Thanks to recent technological advances, enthusiasm for integrating AI into political decision-making is running high around the world. A survey from IE University’s Center for the Governance of Change found strong acceptance of proposals for automating political decision-making, with 51% of Europeans, 40% of Americans, and 75% of Chinese in support of replacing at least some human politicians with AI. The numbers highlight dissatisfaction with conventional institutions and excitement about the improvements that new technologies might offer.
However, in forthcoming research, I show how prominent proposals for augmenting democracy with AI reflect controversial assumptions about what makes democracy valuable and how it can function best. The theories and methods of political philosophy can help us assess these assumptions and put proposals for enhancing democracy on stronger footing. But political philosophers have left important questions unanswered. My research suggests that political philosophy needs an upgrade to better inform efforts to automate politics.
Some have proposed allowing chatbots to compete with human candidates for elected positions. Chatbots are hard to bribe; they don’t sleep; they have encyclopedic knowledge of facts and engage reliably in elementary reasoning. Trials have occurred in New Zealand, Russia, Denmark, and Japan. Chatbots have proven themselves capable of answering constituents’ questions patiently and accurately and writing evidence-based legislation in an instant. But familiar problems in AI ethics, including concerns about bias, explainability, and accountability, become especially vexing when AI is used to make decisions with coercive force or pervasive impact.
The data on which chatbots are trained and how they are programmed to align with human values may advantage certain interests and perspectives to the exclusion of others. Their training data, programming choices, and reasoning processes may be opaque or indecipherable. Chatbots may be unable to take responsibility or be held accountable for life-altering decisions and mistakes. In addition to these common ethical concerns, chatbots might be incapable of performing many tasks that politicians normally undertake, such as managing auxiliary staff, negotiating with adversaries, building coalitions, and performing ceremonial functions. Those who support replacing politicians with chatbots need to show how these limitations can be undercut or overridden.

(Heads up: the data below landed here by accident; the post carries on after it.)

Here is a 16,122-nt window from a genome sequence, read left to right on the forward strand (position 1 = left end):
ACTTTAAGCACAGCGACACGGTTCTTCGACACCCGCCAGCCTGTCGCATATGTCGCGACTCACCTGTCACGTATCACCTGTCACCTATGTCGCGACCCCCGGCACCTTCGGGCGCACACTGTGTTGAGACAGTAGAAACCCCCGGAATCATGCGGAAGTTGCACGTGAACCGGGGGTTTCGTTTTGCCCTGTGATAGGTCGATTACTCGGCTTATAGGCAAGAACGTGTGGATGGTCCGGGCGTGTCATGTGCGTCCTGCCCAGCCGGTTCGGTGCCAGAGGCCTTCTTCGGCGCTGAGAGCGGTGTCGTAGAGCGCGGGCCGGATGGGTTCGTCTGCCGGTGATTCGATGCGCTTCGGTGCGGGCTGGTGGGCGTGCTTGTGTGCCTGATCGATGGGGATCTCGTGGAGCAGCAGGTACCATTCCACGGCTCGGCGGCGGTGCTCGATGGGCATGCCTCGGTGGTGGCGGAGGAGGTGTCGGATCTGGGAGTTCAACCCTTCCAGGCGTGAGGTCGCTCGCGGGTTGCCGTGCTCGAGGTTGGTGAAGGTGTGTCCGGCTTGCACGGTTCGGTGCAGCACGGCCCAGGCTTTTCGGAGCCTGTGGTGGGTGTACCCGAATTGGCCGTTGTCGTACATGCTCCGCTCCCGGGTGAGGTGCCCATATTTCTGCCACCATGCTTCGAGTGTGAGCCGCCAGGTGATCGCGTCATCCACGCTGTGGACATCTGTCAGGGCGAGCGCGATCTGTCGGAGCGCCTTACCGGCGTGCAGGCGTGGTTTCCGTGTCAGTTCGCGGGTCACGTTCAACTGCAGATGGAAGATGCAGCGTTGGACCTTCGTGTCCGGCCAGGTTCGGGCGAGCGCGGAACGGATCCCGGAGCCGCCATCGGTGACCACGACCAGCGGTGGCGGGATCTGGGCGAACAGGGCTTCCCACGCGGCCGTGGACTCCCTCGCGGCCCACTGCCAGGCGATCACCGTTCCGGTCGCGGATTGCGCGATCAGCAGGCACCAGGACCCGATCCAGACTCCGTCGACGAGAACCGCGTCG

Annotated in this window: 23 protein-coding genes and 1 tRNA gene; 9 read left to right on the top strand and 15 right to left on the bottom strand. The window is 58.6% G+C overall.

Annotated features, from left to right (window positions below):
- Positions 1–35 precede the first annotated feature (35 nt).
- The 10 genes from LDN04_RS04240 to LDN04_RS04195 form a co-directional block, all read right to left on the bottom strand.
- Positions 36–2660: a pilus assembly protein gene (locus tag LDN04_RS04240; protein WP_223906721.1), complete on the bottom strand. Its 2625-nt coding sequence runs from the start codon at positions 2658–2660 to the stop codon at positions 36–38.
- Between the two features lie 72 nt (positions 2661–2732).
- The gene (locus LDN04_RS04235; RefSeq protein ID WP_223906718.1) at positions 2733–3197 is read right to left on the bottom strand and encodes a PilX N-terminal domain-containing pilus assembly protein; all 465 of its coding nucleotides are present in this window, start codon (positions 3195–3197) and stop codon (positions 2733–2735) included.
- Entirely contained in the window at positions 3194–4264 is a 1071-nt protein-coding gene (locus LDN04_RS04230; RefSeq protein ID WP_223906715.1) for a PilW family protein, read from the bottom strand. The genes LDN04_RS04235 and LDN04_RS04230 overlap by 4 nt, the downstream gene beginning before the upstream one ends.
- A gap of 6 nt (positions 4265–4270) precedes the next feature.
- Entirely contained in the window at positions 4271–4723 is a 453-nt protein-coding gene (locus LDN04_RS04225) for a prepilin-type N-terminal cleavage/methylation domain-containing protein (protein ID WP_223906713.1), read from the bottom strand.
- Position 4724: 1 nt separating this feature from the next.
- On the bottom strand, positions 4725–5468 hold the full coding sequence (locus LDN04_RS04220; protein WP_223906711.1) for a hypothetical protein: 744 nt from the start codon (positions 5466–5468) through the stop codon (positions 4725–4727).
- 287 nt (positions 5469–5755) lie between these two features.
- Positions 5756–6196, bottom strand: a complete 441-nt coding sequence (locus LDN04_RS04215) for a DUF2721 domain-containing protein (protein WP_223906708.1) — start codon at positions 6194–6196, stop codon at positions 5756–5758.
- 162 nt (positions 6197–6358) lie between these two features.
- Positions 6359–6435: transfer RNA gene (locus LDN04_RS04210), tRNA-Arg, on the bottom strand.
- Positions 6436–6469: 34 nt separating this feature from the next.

Another proposal seeks to further revolutionize the concept of representation. Instead of electing politicians to represent groups of people, the physicist César Hidalgo suggests granting every citizen an individualized bot to serve as their personal representative. Trained on data we provide them, these avatars would then negotiate with other citizens’ bots to craft legislation. Hidalgo’s proposal reduces many problems of representative democracy, such as corruption, inefficiency, and exclusion. Individualized bots would serve their constituents, not special interests; they would allow every citizen the chance to introduce a detailed set of preferences into the legislative process; and they could make decisions rapidly and responsively. But individualized bots also come with serious costs, such as reducing political accountability and the role of deliberation, while also widening the digital divide.
“Should we seek to replace democracy with rule by AI? If not, what is it about democracy that makes it a form of governance that we should seek to preserve?